Length: 691 Minutes
Penguin presents the audiobook edition of His Perfect Wife by Natasha Bell, read by Katharine McEwan.
She was his perfect wife, until she went missing.
Alexandra Southwood has vanished. Her husband, Marc, is beside himself. It isn't long before the police are searching for a body.
But Alexandra is alive - trapped, far away from her husband and young daughters.
Desperate, Marc will stop at nothing to find the woman he loves. Even if it means discovering that he never really knew her at all.
Because Alexandra is no ordinary missing person - but then neither is she quite a perfect wife . . .
Previously published as Exhibit Alexandra.
Length: 691 Minutes
So refreshing. A thriller, a page-turner, thoughtful and thought-provoking
Sterling work . . . an astutely written, complex debut . . . even seasoned genre aficionados will be surprised . . . an assured outing
Cunning . . . will have your brain working in overdrive as you try to second guess Natasha Bell's ingenious plot and as you reflect on her thought-provoking observations on art, love and family life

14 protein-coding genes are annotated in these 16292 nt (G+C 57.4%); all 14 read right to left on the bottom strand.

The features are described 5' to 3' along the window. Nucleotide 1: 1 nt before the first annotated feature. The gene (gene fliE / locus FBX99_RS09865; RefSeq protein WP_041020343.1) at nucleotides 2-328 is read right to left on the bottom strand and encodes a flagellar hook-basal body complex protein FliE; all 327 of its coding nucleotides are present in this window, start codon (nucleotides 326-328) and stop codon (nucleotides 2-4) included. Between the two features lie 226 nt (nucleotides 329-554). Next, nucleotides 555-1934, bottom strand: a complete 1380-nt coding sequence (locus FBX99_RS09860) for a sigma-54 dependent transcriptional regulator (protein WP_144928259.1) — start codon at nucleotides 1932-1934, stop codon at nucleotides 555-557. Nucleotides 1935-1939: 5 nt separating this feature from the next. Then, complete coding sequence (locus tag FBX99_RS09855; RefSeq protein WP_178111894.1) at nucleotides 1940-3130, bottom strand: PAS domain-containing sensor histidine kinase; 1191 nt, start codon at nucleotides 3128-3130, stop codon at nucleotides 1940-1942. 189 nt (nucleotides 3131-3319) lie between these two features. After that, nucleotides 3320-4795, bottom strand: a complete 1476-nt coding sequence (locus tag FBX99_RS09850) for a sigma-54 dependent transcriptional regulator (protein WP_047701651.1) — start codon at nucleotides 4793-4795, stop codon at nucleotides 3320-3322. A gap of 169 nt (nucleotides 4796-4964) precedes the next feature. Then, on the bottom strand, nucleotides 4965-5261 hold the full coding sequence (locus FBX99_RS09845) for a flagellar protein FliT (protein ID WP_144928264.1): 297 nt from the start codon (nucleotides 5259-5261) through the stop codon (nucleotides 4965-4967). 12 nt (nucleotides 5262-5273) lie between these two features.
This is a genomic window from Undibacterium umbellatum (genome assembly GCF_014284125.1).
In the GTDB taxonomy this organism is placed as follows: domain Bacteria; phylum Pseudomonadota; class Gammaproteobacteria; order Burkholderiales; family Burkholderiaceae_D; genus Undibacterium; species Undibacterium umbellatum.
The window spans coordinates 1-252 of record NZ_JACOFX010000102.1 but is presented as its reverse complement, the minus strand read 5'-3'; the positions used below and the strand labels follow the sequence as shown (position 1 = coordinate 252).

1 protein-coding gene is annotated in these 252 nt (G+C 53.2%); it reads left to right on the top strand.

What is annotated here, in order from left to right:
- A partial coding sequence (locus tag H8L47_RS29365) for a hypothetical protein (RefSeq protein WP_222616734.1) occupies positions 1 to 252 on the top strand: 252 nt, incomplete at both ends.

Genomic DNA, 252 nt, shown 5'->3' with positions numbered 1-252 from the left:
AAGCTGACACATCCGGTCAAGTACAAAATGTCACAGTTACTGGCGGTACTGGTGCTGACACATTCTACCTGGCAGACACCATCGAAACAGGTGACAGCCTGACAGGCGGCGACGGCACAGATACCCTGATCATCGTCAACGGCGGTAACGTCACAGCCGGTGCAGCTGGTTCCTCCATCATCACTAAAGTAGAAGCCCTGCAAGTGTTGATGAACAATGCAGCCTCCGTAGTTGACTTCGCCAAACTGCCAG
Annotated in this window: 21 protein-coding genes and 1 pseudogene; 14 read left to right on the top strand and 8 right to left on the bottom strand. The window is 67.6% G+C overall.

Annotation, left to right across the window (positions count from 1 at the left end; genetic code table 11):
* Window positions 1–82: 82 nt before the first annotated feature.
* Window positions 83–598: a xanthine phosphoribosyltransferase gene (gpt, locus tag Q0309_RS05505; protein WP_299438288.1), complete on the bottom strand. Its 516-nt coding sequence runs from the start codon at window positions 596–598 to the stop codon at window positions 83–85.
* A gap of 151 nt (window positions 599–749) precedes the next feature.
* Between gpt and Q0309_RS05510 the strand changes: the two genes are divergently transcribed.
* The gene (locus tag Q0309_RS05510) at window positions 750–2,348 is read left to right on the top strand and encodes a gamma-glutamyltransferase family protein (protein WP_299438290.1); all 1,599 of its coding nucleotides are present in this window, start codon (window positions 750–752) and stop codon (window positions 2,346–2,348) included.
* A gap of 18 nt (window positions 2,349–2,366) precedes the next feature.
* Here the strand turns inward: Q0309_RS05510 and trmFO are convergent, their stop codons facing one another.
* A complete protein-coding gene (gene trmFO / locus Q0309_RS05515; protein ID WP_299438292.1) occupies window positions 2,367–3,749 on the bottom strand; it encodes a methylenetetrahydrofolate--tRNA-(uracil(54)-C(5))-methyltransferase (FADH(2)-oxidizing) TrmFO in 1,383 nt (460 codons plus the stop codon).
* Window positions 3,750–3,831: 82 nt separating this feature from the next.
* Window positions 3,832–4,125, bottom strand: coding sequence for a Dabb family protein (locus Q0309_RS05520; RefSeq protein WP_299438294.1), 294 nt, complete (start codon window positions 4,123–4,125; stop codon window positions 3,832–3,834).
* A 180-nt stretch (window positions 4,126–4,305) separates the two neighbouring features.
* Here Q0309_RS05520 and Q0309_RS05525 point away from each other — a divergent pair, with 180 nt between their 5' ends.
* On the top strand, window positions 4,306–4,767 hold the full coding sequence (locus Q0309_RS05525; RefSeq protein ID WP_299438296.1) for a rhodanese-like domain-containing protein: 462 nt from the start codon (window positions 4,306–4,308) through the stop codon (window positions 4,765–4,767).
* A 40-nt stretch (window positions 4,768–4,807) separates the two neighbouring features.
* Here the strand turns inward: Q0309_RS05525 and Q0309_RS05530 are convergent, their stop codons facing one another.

2018's most gripping psychological thriller
Gripping, intriguing and incredibly satisfying, this book confounds your expectations and keeps you guessing to the end
An intelligent, taut thriller which was beautifully written and compelling. I loved how the author played with the whole theme of life imitating art. Full of twists and turns I couldn't put it down. I thought the ending was perfect!
I adored Exhibit Alexandra. I thought it was a smart, original page turner which really brought something different to the thriller genre. It kept me up half the night!
Beautifully insidious, a novel that outwits expectation at every turn
A smart, confident thriller, Exhibit Alexandra asks searching questions about motherhood and identity, and keeps you guessing to the very last page. Natasha Bell writes thought-provokingly about home, love, belonging - and what else a woman might want from life
This smart, mirror maze of a thriller bristles with sharp edges, twisting familiar Gone Girl themes into Bell's own intense creation